Essay on Law Questions

Subject: Law
Type: Analytical Essay
Pages: 6
Word count: 1594
Topics: Morality, Ethics, Law Enforcement

Question 1

The Nazis developed a legal system, which allowed them to do things that were morally generally considered to be atrocious, although they were being done in accordance laws governing the Nazis. In any legal system, everyone is expected to act in according with the law in order to avoid potential lawsuits against them in the future. Ironically, Nazis were prosecuted for following the prevailing laws in their legal system. The move attracted attention of different legal scholars with different regarding the move. While some supported the prosecution of the Nazis for immoral conducts irrespective of whether they acted according to the law, others argued that the Nazis acted in accordance with the prevailing laws and therefore were innocent of the charges. The contradiction between law and morality in the contexts of Nazis can be better understood through legal theories such as the Natural Law, Legal Positivism and the Morality of Law (Stauffer 2015, 128).

The Natural Law theory is a legal philosophical concept positing that there certain rights, which inherently exist by the virtue of human nature and that they have a transcendent source. Therefore, they can be understood university through the natural reasoning of humans. Life is part of the nature, which is accepted universally. Under the natural Law theory, it is immoral and to some extent illegal for jurisprudence to promote confiscation of life, liberty and to some extent, property (Marske et al. 2017, 60-64). Therefore, Natural Law theorists would argue that by confiscating life, liberty and property of other people, the Nazis went against the natural laws that guide human behavior, and who source is the transcendent or God, as Thomas Aquinas would put it. Based on the views of the Natural Law theorists even though Nazis soldiers were legally right, they were morally wrong because they violated the natural laws, whose precepts were ascertainable and self-evident (Stauffer 2015, 129-31).

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Legal positivism is another school of thought in the legal realm, which opposed the classical Natural Law concept. According to Blythe (2014, 33-41), Nazis’ action could have been justified based on four key pillar. First, legal positivists argue that laws are created in order to command human beings. Therefore, for Nazis to confiscate life, property and liberty of people, they were acting according to the created laws in order to command other people. Even their conducts considered in the natural law as immoral were being commanded by the laws within the jurisprudence. Second, there is no essential connection between the law and moral standards (Marske et al. 2017, 63-66). Since the law commands humans and influence their behavior, people within a legal system are expected to behave and act according to the law, even if those laws are against morals. 

Third, legal positivists argue that a legal system has moral constraints and that decisions are made based on the predetermined laws, and that Nazis were acting within the confines of the law without consideration to social and moral aspects. Third, legal positivism asserts that legal judgment is purely based on the law and is non-cognizant of the rational argument or evidence (Stauffer 2015, 130-33). Therefore, provided the law allowed for the confiscation of life, liberty and property, actions that were conformant to the law cannot be questioned through rational arguments and evidence. Therefore, legal positivists would argue that the lawsuits against the Nazis should attract judgments, which are based on the prevailing laws in the Nazis context when the soldiers committed the atrocious acts against humanity (Blythe 2014, 37-43). If the law allowed it, then legal positivists assert that no logical argument other than those inclined towards the then prevailing laws can suffice.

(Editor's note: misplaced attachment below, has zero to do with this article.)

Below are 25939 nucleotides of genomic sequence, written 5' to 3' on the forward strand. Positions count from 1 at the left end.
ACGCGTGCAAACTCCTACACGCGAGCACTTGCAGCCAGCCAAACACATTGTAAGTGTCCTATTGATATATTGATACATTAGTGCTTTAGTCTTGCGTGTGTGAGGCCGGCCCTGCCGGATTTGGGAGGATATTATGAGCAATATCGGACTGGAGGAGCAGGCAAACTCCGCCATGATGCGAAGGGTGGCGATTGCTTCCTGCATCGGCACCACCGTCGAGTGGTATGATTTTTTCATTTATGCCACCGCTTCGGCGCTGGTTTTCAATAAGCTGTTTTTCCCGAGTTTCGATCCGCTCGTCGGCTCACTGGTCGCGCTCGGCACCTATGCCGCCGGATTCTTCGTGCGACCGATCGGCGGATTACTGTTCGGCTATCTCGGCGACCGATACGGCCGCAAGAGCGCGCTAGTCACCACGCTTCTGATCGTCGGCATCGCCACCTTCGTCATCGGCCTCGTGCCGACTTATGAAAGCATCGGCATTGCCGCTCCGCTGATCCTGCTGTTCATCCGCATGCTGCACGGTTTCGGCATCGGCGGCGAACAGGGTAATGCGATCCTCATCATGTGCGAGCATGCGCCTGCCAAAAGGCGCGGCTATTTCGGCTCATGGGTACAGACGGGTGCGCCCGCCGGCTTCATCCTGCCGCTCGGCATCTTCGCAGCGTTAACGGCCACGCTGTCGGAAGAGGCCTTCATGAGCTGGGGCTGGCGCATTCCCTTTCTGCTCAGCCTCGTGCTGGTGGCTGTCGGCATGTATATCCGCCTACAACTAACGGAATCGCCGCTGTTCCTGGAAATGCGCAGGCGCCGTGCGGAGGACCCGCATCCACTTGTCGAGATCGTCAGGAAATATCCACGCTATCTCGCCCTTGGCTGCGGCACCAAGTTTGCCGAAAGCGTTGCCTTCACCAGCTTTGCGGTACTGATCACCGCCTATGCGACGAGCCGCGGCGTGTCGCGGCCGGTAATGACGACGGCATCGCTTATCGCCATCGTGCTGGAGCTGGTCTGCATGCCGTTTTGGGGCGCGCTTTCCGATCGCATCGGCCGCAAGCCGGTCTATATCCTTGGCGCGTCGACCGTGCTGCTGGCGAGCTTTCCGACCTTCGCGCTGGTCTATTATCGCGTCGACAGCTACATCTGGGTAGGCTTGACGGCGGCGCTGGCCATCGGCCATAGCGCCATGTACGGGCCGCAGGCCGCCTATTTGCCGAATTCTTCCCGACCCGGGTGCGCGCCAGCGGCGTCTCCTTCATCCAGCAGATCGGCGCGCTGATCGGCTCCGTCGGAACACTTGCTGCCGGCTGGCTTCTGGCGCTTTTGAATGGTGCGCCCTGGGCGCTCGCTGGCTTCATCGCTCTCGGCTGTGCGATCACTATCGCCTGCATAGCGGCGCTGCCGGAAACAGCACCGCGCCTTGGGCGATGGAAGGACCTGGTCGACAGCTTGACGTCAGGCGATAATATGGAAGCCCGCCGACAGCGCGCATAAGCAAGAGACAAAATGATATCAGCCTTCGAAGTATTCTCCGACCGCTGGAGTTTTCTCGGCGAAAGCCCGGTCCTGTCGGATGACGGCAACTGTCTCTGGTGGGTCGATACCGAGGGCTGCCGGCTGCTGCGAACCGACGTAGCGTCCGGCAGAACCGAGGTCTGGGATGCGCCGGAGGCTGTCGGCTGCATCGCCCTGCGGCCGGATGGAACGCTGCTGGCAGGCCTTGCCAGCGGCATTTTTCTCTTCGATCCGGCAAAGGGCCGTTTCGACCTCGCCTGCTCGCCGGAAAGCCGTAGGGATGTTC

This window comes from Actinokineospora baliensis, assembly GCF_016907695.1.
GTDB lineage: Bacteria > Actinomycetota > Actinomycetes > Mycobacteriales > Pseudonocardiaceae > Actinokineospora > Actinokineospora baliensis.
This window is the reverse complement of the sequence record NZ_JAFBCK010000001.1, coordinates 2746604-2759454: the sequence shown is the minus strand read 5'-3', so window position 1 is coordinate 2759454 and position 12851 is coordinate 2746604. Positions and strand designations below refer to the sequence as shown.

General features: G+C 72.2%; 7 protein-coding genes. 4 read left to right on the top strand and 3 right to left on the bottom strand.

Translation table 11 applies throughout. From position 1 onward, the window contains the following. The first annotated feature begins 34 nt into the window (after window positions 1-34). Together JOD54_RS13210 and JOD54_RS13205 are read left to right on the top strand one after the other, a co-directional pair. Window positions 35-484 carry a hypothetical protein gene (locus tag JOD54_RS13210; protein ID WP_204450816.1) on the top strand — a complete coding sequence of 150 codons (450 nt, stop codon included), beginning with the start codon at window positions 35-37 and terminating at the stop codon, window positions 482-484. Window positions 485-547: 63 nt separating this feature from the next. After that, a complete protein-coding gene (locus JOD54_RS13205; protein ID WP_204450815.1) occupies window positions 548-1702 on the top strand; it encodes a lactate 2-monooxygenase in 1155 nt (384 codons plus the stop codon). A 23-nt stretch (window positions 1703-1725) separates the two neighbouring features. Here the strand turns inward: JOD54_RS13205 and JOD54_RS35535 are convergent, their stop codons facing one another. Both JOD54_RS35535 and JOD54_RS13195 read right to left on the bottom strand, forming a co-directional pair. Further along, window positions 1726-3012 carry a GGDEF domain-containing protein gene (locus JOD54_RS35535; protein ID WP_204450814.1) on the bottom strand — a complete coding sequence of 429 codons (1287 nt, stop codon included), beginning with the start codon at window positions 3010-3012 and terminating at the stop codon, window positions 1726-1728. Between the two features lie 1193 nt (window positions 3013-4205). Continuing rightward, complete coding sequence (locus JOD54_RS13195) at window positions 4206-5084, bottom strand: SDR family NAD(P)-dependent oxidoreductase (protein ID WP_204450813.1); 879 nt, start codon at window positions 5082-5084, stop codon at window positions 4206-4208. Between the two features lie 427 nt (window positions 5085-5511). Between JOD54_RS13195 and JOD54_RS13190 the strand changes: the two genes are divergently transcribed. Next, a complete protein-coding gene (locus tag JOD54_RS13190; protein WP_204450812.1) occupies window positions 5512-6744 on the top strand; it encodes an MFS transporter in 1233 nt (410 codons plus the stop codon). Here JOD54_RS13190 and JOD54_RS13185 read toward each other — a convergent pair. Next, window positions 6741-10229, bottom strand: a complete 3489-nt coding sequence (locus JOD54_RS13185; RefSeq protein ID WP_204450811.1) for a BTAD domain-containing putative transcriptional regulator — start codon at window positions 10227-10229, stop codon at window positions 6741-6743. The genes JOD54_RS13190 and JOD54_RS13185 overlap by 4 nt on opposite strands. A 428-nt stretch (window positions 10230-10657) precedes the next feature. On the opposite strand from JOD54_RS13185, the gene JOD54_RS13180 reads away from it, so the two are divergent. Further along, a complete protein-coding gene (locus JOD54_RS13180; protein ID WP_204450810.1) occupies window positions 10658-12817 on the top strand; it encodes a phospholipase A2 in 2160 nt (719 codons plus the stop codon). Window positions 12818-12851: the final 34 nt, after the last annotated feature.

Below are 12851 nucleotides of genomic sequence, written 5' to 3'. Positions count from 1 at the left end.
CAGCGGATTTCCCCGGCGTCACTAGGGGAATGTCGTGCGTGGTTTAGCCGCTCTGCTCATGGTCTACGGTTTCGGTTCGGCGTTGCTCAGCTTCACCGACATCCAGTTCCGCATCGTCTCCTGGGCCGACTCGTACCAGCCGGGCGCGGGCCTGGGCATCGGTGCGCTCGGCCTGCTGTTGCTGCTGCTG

The third philosophy that can be applied in the Nazis case to explain what is morally right and what is legally right, is the legal realism (Wacks 2017, 93-97). It posits that the decisions of judges in the court is what makes the law. Therefore, rule, which have not been applied by the judges in a court proceeding to solve a practical legal case are merely dead and inactive words filed into a law document.  In this context therefore, whether an issue is requires the application of moral law or legal law, it cannot be proved until the judge applies either of them or both (Marske et al. 2017, 67-69). In the case of Nazis, the prevailing law would be the one used by the judges hearing the cases for determination. If the judge decides to use rudiments of the natural laws to determine the Nazis cases regarding confiscation of life, liberty and property, then the natural law becomes the law, and the converse is true (Wacks 2017 173-77).

Question 2

According to Blythe (2014, 81-86), it becomes difficult to distinguish between the law and morality. According to various ancient Greek texts on this matter, a good person is he who does what is lawful. The main challenge is that in the Greek context, it was the lawgivers who ascertained the right and the wrong. Nevertheless, it did not take long before philosophers identified what is legally right based on political authority and those that should right. In this context, what should be right is that which is universally accepted as morally right. The situation brought about fierce argument among philosophers who tried to distinguish between what was conventionally or legally right and those that were naturally or morally right (MacCormick & Weinberger 2013, 128-132). Based on Thomas Aquinas view, this concept is regarding as a contrast between God’s command and political authority’s command.